How does the electricity market work?

The electricity market is a topic that has received a lot of attention in recent years. However, many people do not fully understand how it works and how it affects the price of energy. Here we will explain all you need to know: structure, risks and taxes. 

Líneas de distribución de electricidad.

Electricity markets have long been a topic of conversation, but they have taken on new urgency in recent years due to the energy price crisis. The electricity market is usually directly associated with the day-ahead market, where electricity is traded. However, this is only one of many markets where electricity is traded, and not even the most important one.

This is where the first insight comes in. There is no one “electricity market”, but a series of interconnected markets that ensure efficient use of resources. These act as a "machine" that transfers the cost of capital and raw materials used in electricity generation to end users.

Contrary to what it may seem, this machine works as intended. However, exceptional circumstances such as the current situation on the international gas market are causing electricity prices to rise significantly.

In order to understand how these complex markets work, let us examine the flow of energy, the management of associated risks, and the taxation of electricity.

 

How are electricity markets structured?

The "life cycle" of electricity is very simple. It is produced by different companies in their generation plants (thermal power plants, wind power plants, hydro power plants, solar power plants, etc.). It then passes through the transmission and distribution networks owned by regulated companies. And finally, it is delivered to end customers through retail supply companies.

Electricity is bought and sold through a series of markets with very different time horizons:

In the long term (months, even years), there are futures markets. For example, it is common for industrial companies to enter into contracts for the energy they intend to consume during a financial year in order to secure a price that will enable them to plan their activities.

At the other end of the scale, small private consumers also enter into contracts that are usually valid for one year but automatically renew and have an unlimited duration.

The day-ahead market is an auction called daily for the delivery of electricity in each of the 24 hours of the following day. Since it is a "unit price" auction, all agents charge and pay the same price for each hour.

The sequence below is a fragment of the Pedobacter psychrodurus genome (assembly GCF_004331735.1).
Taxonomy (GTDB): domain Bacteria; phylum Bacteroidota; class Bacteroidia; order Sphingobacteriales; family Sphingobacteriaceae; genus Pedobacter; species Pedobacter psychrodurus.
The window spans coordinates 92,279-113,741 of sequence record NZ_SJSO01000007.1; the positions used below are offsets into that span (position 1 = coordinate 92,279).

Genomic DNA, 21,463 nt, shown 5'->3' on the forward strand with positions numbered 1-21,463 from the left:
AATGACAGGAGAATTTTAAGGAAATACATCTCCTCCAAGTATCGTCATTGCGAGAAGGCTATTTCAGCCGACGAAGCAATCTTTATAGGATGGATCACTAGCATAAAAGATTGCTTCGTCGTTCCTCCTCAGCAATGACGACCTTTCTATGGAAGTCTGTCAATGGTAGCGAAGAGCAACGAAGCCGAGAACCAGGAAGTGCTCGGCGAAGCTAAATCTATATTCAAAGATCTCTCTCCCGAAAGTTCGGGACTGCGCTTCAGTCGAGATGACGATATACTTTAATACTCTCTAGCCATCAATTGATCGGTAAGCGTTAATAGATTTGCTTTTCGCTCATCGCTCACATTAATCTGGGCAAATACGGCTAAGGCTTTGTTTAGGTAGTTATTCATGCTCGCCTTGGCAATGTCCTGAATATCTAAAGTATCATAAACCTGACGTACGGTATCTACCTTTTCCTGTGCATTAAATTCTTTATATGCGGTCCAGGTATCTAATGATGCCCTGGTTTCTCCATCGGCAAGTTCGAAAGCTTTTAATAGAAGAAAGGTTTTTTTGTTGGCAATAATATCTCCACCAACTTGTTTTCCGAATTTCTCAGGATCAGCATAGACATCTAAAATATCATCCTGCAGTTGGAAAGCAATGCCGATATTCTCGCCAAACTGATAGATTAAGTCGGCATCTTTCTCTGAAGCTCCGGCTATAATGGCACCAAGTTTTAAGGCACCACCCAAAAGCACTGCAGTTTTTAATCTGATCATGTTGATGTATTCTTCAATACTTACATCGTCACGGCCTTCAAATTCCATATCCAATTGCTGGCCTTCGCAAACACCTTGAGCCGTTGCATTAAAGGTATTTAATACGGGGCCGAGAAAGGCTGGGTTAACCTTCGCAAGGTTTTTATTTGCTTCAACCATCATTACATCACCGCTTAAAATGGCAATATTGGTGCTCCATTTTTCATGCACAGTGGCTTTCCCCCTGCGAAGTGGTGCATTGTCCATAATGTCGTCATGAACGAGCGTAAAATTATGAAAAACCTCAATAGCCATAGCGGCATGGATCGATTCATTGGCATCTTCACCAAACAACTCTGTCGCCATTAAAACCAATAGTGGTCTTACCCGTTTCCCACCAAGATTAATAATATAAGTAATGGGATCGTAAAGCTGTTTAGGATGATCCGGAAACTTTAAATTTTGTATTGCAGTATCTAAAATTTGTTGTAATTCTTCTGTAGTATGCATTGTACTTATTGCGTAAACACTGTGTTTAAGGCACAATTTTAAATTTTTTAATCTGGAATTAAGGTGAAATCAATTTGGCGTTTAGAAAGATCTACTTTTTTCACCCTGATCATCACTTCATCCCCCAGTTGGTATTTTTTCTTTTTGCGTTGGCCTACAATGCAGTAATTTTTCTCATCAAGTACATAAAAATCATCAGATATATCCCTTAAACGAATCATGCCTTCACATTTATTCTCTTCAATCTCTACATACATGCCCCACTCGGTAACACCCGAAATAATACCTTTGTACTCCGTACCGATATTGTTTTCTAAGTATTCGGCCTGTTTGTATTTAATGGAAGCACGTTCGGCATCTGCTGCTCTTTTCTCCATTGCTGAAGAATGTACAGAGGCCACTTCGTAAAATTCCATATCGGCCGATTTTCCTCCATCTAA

The alternative to this model would be 'pay as bid' auctions, where each agent is paid or charged for their bid. However, this carries risks such as inefficient allocation if the agents' forecasts are not accurate.

“The day-ahead market is an auction called daily for the delivery of electricity in each of the 24 hours of the following day”.

There are also intraday markets as well as balancing markets, which are managed by the system operator. Their task is to ensure the balance between generation and demand that is necessary for the physics of electricity.

What each agent charges and pays is the result of the activity of these markets. And although their prices are related to those of the day-ahead market, they are very different. For example, if you are a customer with an annual contract, your price is the price you agreed to by contract and is not influenced by the price on the day-ahead market.

Although prices on both markets converge over time, this is not the case at all times. So, looking only at the day-ahead market price can give a distorted picture of the situation when there are major changes in costs and prices (like there are now).

 

Risk management in the electricity markets

Different players also have different risk aversion and therefore buy on different terms. For example, there are companies that enter into supply contracts with fixed prices from 1 January to 31 December in order to fix the cost of one of their production factors. On the supply side, some producers sell forward their production or part of it.

The part of production exposed to the day-ahead market price (or pool) is divided into two main groups:

  • On the one hand, most natural gas and coal-fired generators, as well as part of the hydropower plants, which draw their revenues from the day-ahead and intraday market.
  • On the other hand, there is the renewable generation, which benefits from the regulated scheme called RECORE. This type of generation receives payments for the energy sold on the day-ahead market and an additional regulated payment that is updated every three years.

As a result, RECORE generation receives an unusually high payment when the day-ahead market price is high, which is offset by a lower regulated payment in subsequent years.

There is generation that does not receive the pool price:

  • Wind and solar, which are not covered by RECORE.
  • Nuclear and hydropower.
  • Gas with forward contracts.
Precio de la electricidad en España.